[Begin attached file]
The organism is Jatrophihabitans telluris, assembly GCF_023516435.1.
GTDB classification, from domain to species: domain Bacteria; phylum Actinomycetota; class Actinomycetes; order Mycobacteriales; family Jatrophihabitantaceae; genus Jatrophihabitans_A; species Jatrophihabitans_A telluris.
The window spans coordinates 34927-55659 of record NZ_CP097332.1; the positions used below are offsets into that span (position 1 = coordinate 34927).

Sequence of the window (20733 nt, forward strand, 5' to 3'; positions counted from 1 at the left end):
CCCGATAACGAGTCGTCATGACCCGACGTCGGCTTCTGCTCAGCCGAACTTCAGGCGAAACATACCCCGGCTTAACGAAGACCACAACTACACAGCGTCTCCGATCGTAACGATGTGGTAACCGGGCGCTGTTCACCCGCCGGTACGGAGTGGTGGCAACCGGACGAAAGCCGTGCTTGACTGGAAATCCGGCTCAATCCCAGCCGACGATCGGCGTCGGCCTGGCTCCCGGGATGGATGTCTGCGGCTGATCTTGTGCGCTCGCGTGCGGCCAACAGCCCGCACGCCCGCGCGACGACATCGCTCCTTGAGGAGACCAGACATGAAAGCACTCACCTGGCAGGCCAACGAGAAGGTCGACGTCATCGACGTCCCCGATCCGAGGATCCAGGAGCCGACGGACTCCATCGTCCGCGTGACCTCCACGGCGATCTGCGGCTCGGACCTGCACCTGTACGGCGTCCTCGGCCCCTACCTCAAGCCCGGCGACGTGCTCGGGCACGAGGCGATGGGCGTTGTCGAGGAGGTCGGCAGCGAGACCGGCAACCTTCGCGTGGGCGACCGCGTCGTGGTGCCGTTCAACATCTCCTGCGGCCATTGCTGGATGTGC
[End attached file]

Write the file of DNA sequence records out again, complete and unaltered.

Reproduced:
The organism is Jatrophihabitans telluris, assembly GCF_023516435.1.
GTDB classification, from domain to species: domain Bacteria; phylum Actinomycetota; class Actinomycetes; order Mycobacteriales; family Jatrophihabitantaceae; genus Jatrophihabitans_A; species Jatrophihabitans_A telluris.
The window spans coordinates 34927-55659 of record NZ_CP097332.1; the positions used below are offsets into that span (position 1 = coordinate 34927).

Sequence of the window (20733 nt, forward strand, 5' to 3'; positions counted from 1 at the left end):
CCCGATAACGAGTCGTCATGACCCGACGTCGGCTTCTGCTCAGCCGAACTTCAGGCGAAACATACCCCGGCTTAACGAAGACCACAACTACACAGCGTCTCCGATCGTAACGATGTGGTAACCGGGCGCTGTTCACCCGCCGGTACGGAGTGGTGGCAACCGGACGAAAGCCGTGCTTGACTGGAAATCCGGCTCAATCCCAGCCGACGATCGGCGTCGGCCTGGCTCCCGGGATGGATGTCTGCGGCTGATCTTGTGCGCTCGCGTGCGGCCAACAGCCCGCACGCCCGCGCGACGACATCGCTCCTTGAGGAGACCAGACATGAAAGCACTCACCTGGCAGGCCAACGAGAAGGTCGACGTCATCGACGTCCCCGATCCGAGGATCCAGGAGCCGACGGACTCCATCGTCCGCGTGACCTCCACGGCGATCTGCGGCTCGGACCTGCACCTGTACGGCGTCCTCGGCCCCTACCTCAAGCCCGGCGACGTGCTCGGGCACGAGGCGATGGGCGTTGTCGAGGAGGTCGGCAGCGAGACCGGCAACCTTCGCGTGGGCGACCGCGTCGTGGTGCCGTTCAACATCTCCTGCGGCCATTGCTGGATGTGC